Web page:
The housing crisis in England has seen many people forced into increasingly unaffordable housing beyond their means. While this problem is often framed as one affecting urban areas, the lack of genuinely affordable housing also affects rural areas.
This crisis bears a heavy cost as it pushes young people and low-income earners out of the places they call home. Not only does this raise the question about whether rural communities can survive and thrive without a future generation, it also bears a significant human cost, with increasing numbers of people being pushed into rural homelessness.
Housing affordability in rural areas has significantly worsened in the past decade. Since 2011, the amount of social housing built in rural areas has decreased by 83 per cent. Instead, consecutive governments have encouraged the construction of so-called ‘affordable housing’ in its place. This type of housing can be set at up to 80 per cent of market rents, meaning that in many areas, it is only marginally more affordable than private rented housing.
The root of the problem lies with government policy. Since 2012, successive governments have made the idea of affordable rent far more attractive to housing developers than social housing.
Government funding has channelled significant amounts of money into the construction of affordable rent homes, largely at the expense of building social rent homes.
Faced with a shortage of social rent housing that is genuinely affordable and stuck with the option of ‘affordable rent’ or private rent, many low-income households increasingly face a stark choice between trying to afford high rents in their local area or looking for cheaper housing elsewhere.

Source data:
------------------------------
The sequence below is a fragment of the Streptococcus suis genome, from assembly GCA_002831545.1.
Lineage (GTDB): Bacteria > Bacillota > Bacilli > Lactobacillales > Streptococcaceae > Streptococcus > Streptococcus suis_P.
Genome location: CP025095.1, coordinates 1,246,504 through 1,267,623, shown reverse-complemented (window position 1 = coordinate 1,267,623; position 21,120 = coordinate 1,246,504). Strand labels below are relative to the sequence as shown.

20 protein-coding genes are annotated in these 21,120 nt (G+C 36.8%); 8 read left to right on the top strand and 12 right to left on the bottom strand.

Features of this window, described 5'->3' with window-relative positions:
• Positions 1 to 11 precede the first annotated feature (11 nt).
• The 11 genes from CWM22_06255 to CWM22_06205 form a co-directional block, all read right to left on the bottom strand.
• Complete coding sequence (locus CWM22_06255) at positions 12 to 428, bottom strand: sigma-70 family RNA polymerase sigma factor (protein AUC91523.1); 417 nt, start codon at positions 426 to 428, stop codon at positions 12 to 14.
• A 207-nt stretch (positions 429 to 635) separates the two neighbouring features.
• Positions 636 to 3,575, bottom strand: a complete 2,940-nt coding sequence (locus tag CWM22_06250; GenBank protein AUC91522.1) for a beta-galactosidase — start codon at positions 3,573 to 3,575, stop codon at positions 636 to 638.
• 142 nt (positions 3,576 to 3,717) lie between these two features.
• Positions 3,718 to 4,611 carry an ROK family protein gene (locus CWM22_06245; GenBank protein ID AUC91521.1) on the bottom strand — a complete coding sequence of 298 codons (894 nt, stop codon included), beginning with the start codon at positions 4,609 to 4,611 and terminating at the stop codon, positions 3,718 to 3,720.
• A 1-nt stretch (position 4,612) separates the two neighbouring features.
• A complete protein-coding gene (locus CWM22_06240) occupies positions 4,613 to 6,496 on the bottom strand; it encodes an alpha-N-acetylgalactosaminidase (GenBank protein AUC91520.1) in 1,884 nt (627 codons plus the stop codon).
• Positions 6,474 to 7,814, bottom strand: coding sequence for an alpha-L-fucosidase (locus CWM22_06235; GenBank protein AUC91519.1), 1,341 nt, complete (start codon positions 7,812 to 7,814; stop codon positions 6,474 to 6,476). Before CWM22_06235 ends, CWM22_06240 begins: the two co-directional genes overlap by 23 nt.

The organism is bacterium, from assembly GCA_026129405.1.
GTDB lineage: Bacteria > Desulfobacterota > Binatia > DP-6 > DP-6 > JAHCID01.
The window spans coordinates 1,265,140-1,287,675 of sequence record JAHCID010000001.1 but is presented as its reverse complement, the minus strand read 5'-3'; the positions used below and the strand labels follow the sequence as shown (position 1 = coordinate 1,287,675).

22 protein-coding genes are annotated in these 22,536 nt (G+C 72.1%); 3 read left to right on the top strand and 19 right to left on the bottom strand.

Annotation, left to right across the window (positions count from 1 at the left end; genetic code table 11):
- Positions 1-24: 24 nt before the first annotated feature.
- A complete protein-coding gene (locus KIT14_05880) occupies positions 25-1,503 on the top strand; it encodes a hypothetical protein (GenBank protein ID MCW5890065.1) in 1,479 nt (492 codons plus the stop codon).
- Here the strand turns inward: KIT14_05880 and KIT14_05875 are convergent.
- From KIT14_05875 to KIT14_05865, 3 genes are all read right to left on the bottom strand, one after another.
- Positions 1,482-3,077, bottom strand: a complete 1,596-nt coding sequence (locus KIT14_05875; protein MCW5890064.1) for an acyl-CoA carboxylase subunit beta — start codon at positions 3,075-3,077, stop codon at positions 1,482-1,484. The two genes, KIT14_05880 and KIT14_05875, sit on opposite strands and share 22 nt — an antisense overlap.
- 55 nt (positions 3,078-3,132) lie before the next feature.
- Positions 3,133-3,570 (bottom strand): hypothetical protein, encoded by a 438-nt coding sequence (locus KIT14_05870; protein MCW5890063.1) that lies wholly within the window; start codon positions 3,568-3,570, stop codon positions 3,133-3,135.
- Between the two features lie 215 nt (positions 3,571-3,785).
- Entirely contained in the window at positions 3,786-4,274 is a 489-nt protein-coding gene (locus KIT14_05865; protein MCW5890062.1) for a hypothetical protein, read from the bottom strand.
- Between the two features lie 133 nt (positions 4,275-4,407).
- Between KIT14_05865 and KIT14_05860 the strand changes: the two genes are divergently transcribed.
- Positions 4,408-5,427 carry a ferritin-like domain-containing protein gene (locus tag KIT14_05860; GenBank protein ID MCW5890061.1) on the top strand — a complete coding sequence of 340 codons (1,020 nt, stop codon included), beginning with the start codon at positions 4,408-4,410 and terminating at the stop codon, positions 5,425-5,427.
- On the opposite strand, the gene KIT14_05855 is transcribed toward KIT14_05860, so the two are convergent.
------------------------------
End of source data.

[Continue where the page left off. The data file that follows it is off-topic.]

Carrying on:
In rural areas, younger people increasingly find themselves in a situation where they’re forced to move away from the towns and villages they grew up in to find better paid work and more affordable housing. At the same time, house prices in rural areas are, on average, four times as high as they were in 1997. With home ownership a distant prospect for many young people and a lack of genuinely affordable housing, inequality between young and old is a significant problem in rural areas. The ability for rural communities to sustain their future without a burgeoning and young population poses an existential threat.
At its most extreme, a lack of genuinely affordable housing pushes people into homelessness. From April to December 2018, an estimated 30,000 were registered as homeless in rural areas. However, this is just the tip of the iceberg. Often homelessness is hidden, and the true numbers may be far higher. The most visible and challenging aspect of experienced homelessness is rough sleeping.
While any rough sleeper will face extreme hardship, the very nature of rural rough sleeping exacerbates this hardship. Exposure to the elements, geographical challenges in accessing local health and housing services, and a lack of on-the-street support are challenges rural rough sleepers face on a day-to-day basis. Rural rough sleeping has risen by 33 per cent since 2012 – the problem is a growing one. In the face of severe cuts to local authorities and a lack of support for building genuinely affordable housing from the government, rural areas now find themselves battling a housing crisis.
At IPPR, we believe the best way to tackle this crisis is threefold. First, we need to build more genuinely affordable housing, primarily in the form of social housing. Estimates of this housing need suggest that this figure should be between 90,000 and 100,000 new social rent homes per year. While many of these homes will be built in urban areas, there is also significant need for them in rural areas too.
Second, local authorities need to be given the power and resources to tackle the housing crisis locally. They are best placed to identify where housing is most needed and to respond to the problem of rural homelessness.
Finally, the UK Government should provide rural specific guidance and strategy on how to effectively tackle this as part of a nationwide strategy as it is a very different challenge than in urban areas.
The imperative to tackle this crisis is clear. Not only has it bore a huge individual cost; it also threatens the very future of rural communities.
Jonathan Webb is a research fellow at the IPPR think-tank.